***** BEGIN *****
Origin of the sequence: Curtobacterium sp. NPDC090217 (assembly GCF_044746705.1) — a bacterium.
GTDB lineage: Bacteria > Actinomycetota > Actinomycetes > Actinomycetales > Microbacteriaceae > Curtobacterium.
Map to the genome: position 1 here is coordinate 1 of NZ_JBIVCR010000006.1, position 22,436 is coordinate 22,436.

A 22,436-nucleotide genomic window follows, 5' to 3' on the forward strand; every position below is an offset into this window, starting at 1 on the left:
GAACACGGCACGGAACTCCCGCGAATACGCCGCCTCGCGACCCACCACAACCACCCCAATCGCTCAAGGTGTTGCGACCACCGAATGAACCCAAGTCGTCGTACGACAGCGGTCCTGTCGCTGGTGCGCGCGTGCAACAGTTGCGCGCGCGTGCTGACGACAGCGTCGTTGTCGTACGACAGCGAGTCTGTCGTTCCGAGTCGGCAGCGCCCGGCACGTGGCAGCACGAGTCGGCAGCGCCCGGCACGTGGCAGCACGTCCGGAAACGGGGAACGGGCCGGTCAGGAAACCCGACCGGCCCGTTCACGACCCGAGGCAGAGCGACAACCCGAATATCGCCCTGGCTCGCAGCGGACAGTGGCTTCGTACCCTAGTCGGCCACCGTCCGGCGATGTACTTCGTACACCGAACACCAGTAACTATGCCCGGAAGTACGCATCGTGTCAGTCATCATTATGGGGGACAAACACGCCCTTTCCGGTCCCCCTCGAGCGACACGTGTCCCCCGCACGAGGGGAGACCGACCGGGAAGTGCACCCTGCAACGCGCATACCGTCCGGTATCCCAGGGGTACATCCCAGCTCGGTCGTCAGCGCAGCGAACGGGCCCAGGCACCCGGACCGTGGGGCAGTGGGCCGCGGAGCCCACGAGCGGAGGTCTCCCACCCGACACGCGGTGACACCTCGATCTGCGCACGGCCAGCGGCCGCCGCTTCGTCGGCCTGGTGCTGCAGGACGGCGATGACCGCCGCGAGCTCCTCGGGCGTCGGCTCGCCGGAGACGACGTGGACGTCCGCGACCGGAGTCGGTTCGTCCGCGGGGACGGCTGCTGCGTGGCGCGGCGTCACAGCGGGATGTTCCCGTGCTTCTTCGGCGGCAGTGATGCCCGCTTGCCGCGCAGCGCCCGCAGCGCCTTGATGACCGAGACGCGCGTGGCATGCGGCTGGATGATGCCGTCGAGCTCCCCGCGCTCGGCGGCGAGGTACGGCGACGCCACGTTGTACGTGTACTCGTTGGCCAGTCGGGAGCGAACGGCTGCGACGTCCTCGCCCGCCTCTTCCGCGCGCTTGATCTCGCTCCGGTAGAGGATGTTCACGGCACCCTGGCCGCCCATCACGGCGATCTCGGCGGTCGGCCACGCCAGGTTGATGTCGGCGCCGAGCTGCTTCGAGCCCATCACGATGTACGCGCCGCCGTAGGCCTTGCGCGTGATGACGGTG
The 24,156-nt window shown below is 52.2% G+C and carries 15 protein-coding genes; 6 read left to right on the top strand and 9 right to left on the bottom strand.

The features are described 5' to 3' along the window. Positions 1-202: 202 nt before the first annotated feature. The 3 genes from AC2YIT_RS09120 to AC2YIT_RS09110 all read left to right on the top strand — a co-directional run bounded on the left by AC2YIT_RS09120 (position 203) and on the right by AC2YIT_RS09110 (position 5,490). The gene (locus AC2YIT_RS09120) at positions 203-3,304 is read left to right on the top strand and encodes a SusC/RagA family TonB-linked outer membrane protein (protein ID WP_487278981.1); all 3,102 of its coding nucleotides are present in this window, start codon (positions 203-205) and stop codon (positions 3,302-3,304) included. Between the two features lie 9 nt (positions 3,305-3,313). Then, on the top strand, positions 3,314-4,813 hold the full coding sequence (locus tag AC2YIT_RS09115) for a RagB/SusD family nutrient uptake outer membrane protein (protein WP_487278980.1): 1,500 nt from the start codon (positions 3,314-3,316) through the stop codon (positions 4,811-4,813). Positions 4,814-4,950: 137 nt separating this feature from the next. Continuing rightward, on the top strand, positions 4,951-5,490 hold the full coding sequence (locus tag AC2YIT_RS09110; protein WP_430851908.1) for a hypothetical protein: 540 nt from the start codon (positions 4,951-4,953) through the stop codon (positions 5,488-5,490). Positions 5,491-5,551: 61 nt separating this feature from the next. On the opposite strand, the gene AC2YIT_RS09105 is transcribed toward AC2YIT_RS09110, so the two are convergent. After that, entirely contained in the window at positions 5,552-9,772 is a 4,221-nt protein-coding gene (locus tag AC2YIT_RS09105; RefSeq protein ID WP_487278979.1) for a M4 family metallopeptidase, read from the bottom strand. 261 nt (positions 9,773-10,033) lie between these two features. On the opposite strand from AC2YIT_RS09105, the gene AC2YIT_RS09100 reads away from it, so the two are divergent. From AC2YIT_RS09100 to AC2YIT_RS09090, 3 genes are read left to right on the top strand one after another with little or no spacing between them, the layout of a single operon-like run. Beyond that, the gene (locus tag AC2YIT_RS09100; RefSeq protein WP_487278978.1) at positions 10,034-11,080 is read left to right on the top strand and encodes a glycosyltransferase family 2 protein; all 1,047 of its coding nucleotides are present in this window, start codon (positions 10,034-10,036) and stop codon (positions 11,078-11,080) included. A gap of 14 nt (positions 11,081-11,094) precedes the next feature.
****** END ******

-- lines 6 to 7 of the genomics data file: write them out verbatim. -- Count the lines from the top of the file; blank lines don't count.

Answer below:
The 24,156-nt window shown below is 52.2% G+C and carries 15 protein-coding genes; 6 read left to right on the top strand and 9 right to left on the bottom strand.

The features are described 5' to 3' along the window. Positions 1-202: 202 nt before the first annotated feature. The 3 genes from AC2YIT_RS09120 to AC2YIT_RS09110 all read left to right on the top strand — a co-directional run bounded on the left by AC2YIT_RS09120 (position 203) and on the right by AC2YIT_RS09110 (position 5,490). The gene (locus AC2YIT_RS09120) at positions 203-3,304 is read left to right on the top strand and encodes a SusC/RagA family TonB-linked outer membrane protein (protein ID WP_487278981.1); all 3,102 of its coding nucleotides are present in this window, start codon (positions 203-205) and stop codon (positions 3,302-3,304) included. Between the two features lie 9 nt (positions 3,305-3,313). Then, on the top strand, positions 3,314-4,813 hold the full coding sequence (locus tag AC2YIT_RS09115) for a RagB/SusD family nutrient uptake outer membrane protein (protein WP_487278980.1): 1,500 nt from the start codon (positions 3,314-3,316) through the stop codon (positions 4,811-4,813). Positions 4,814-4,950: 137 nt separating this feature from the next. Continuing rightward, on the top strand, positions 4,951-5,490 hold the full coding sequence (locus tag AC2YIT_RS09110; protein WP_430851908.1) for a hypothetical protein: 540 nt from the start codon (positions 4,951-4,953) through the stop codon (positions 5,488-5,490). Positions 5,491-5,551: 61 nt separating this feature from the next. On the opposite strand, the gene AC2YIT_RS09105 is transcribed toward AC2YIT_RS09110, so the two are convergent. After that, entirely contained in the window at positions 5,552-9,772 is a 4,221-nt protein-coding gene (locus tag AC2YIT_RS09105; RefSeq protein ID WP_487278979.1) for a M4 family metallopeptidase, read from the bottom strand. 261 nt (positions 9,773-10,033) lie between these two features. On the opposite strand from AC2YIT_RS09105, the gene AC2YIT_RS09100 reads away from it, so the two are divergent. From AC2YIT_RS09100 to AC2YIT_RS09090, 3 genes are read left to right on the top strand one after another with little or no spacing between them, the layout of a single operon-like run. Beyond that, the gene (locus tag AC2YIT_RS09100; RefSeq protein WP_487278978.1) at positions 10,034-11,080 is read left to right on the top strand and encodes a glycosyltransferase family 2 protein; all 1,047 of its coding nucleotides are present in this window, start codon (positions 10,034-10,036) and stop codon (positions 11,078-11,080) included. A gap of 14 nt (positions 11,081-11,094) precedes the next feature.